Yup, contracting is much harder than expanding.

    I had the beer fridge for about 3 years before I really started packing it. Once I started trading and buying more than just drinking beers it got out of control.
  9. SeaSparrow

    SeaSparrow Initiate (0) Sep 4, 2010 Texas

    For a cellar you can easily go with an analog ($40-50ish) temp controller. It takes a little adjusting to get the temp just right, but once you set it, you don't need to change it for a cellar.

    For homebrewing fermenting freezers it's worth it to go digital ($70-90ish), because you want to be able to change the temperature often and need it to be right on as soon as it is set.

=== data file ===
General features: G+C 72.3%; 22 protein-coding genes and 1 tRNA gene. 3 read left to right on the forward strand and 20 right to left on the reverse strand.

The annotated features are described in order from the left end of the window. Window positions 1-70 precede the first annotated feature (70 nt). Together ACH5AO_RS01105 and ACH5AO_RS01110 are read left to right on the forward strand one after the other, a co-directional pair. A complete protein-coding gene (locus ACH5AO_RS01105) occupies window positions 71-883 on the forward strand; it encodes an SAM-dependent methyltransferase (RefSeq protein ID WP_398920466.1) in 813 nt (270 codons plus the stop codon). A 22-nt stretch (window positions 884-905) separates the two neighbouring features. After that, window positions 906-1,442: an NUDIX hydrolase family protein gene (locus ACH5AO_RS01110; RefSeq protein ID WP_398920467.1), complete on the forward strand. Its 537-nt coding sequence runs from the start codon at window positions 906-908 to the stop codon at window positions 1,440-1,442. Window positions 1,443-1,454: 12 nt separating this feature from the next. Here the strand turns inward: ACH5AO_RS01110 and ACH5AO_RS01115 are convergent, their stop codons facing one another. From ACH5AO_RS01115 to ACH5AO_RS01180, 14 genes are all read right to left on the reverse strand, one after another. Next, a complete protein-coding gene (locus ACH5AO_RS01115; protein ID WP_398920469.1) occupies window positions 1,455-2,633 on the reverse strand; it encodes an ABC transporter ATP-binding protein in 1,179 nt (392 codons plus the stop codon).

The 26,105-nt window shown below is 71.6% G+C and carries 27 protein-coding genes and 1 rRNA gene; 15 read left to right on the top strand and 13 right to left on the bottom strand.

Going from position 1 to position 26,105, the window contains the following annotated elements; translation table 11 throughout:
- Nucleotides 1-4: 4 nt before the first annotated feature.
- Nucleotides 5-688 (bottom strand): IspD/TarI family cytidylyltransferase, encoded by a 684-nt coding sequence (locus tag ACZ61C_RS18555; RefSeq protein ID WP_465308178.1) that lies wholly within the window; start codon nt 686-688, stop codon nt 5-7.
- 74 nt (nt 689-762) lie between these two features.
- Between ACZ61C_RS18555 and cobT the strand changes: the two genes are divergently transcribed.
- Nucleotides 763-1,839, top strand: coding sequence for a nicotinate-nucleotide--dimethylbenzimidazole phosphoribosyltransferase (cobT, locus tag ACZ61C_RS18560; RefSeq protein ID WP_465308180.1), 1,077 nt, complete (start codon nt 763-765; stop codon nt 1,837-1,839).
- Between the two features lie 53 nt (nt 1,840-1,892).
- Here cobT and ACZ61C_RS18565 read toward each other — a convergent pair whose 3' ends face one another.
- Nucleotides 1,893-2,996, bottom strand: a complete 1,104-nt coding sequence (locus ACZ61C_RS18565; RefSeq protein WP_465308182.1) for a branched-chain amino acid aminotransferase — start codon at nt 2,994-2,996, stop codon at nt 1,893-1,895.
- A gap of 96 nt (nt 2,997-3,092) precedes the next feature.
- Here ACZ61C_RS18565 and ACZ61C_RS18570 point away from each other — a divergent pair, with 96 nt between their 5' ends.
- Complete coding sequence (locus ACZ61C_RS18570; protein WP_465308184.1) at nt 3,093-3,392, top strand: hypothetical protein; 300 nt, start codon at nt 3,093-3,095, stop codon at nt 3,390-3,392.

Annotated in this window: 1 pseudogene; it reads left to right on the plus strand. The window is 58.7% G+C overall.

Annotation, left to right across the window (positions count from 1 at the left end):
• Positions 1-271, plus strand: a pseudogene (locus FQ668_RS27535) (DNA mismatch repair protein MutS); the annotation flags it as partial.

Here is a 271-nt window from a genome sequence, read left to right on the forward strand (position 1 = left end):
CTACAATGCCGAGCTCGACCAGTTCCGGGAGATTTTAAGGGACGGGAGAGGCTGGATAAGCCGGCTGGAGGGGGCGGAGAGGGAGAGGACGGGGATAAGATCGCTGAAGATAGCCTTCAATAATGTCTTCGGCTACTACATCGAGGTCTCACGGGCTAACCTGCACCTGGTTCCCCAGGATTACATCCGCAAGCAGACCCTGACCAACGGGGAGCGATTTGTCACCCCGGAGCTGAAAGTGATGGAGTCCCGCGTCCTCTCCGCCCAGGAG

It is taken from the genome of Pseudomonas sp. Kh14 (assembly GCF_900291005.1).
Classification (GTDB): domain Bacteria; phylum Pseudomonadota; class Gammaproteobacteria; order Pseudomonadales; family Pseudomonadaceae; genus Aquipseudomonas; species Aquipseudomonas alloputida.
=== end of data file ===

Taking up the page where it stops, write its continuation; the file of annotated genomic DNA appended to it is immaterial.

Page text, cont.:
10. omnigrits

    omnigrits Initiate (0) Jun 1, 2006 Texas

    This might seem like a stupid question, but why do so few (if any?) Texas houses have basements? I don't recall seeing one in the more than 13 years I've lived here.

    Edit: Make that south central Texas houses - they're the ones I have most experience of.
  11. jbeezification

    jbeezification Initiate (0) Jun 6, 2012 Texas

    A lot of Texas' populated areas are only a few feet above sea level.
  12. UHCougar12

    UHCougar12 Disciple (379) Feb 21, 2011 Texas
    Beer Trader

    Only thing I could think of is that the ground is so dry, and hard that building the houses would be much more expensive to break through the ground. I do service work and can honestly say I've never seen a house in Texas with a basement.
  13. Show

    Show Initiate (180) Jul 21, 2011 Texas